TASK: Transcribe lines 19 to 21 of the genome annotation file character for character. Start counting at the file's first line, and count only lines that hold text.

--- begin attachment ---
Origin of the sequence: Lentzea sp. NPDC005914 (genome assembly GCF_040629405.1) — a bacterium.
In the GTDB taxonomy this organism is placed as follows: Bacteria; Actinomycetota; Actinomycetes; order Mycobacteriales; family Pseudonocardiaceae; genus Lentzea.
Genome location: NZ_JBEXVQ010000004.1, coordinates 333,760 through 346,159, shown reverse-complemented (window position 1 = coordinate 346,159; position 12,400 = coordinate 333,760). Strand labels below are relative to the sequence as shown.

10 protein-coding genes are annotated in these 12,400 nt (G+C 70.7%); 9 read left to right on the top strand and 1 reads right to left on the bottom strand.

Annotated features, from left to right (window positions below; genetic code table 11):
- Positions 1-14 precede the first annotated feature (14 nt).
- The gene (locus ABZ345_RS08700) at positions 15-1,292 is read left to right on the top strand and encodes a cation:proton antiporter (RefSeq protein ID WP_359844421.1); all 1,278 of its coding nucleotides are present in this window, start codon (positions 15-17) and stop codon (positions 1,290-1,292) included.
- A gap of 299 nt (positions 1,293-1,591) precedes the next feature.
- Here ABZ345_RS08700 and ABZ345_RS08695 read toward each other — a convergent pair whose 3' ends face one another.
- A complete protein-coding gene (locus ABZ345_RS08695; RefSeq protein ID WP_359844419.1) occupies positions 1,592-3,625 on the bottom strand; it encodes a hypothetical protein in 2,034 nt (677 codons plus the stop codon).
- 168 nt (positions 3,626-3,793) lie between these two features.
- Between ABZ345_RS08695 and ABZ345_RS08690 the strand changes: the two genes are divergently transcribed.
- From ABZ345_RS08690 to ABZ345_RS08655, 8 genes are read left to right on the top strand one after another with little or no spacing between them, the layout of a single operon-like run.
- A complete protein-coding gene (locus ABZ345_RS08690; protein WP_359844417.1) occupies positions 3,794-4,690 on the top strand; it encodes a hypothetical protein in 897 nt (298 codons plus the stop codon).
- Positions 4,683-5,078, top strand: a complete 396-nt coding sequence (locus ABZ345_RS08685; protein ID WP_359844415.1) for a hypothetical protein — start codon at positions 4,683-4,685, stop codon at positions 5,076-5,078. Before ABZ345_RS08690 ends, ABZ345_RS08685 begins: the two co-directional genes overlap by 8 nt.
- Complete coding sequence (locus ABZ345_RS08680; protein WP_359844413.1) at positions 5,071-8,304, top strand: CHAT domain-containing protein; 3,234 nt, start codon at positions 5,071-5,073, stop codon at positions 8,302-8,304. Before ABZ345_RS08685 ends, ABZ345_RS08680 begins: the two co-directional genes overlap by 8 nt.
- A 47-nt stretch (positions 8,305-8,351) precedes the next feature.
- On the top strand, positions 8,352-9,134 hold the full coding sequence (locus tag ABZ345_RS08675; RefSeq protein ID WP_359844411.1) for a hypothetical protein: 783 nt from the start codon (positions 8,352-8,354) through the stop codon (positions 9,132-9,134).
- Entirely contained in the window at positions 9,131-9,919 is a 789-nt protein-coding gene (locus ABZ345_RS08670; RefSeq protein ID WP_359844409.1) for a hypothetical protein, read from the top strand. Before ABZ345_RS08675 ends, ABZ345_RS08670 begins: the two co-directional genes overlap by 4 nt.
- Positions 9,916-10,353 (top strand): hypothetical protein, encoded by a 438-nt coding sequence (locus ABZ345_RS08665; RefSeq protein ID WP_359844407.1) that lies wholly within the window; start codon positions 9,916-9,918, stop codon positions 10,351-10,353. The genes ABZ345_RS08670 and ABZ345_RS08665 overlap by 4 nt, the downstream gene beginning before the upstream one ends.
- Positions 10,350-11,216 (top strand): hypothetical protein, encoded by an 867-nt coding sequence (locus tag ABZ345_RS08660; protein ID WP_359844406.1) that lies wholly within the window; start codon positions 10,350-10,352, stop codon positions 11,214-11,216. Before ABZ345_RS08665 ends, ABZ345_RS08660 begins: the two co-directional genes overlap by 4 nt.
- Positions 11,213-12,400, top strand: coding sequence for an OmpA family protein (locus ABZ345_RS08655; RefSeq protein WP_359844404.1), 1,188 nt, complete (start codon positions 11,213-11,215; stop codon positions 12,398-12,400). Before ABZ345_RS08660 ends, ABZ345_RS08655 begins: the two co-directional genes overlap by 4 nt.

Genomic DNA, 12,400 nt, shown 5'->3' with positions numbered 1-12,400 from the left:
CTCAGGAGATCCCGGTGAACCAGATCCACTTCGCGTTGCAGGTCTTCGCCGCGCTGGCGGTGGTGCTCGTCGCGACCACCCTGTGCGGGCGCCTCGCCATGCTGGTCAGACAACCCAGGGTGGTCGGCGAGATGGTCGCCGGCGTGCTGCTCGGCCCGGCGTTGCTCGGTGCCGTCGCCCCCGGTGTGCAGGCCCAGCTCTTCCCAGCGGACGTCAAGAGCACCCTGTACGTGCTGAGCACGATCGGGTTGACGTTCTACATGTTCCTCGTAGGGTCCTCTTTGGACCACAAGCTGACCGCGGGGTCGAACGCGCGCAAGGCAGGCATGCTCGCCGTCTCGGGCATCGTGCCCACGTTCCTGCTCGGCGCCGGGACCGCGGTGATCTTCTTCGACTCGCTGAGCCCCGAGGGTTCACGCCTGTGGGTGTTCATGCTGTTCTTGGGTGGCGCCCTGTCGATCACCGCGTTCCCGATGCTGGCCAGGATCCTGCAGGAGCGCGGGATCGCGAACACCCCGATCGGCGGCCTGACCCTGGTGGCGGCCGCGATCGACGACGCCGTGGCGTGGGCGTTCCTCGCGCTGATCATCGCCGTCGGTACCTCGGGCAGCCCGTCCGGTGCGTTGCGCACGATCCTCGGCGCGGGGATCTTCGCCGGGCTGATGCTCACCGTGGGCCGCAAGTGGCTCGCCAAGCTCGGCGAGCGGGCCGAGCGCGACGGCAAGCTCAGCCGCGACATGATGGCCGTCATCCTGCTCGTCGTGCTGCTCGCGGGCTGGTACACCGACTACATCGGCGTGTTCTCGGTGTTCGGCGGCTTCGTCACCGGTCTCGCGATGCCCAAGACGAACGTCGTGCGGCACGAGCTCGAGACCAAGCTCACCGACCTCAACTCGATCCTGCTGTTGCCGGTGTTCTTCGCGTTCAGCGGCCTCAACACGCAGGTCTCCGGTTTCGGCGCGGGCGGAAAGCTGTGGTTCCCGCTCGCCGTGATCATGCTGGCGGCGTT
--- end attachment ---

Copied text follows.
- Entirely contained in the window at positions 9,131-9,919 is a 789-nt protein-coding gene (locus ABZ345_RS08670; RefSeq protein ID WP_359844409.1) for a hypothetical protein, read from the top strand. Before ABZ345_RS08675 ends, ABZ345_RS08670 begins: the two co-directional genes overlap by 4 nt.
- Positions 9,916-10,353 (top strand): hypothetical protein, encoded by a 438-nt coding sequence (locus ABZ345_RS08665; RefSeq protein ID WP_359844407.1) that lies wholly within the window; start codon positions 9,916-9,918, stop codon positions 10,351-10,353. The genes ABZ345_RS08670 and ABZ345_RS08665 overlap by 4 nt, the downstream gene beginning before the upstream one ends.
- Positions 10,350-11,216 (top strand): hypothetical protein, encoded by an 867-nt coding sequence (locus tag ABZ345_RS08660; protein ID WP_359844406.1) that lies wholly within the window; start codon positions 10,350-10,352, stop codon positions 11,214-11,216. Before ABZ345_RS08665 ends, ABZ345_RS08660 begins: the two co-directional genes overlap by 4 nt.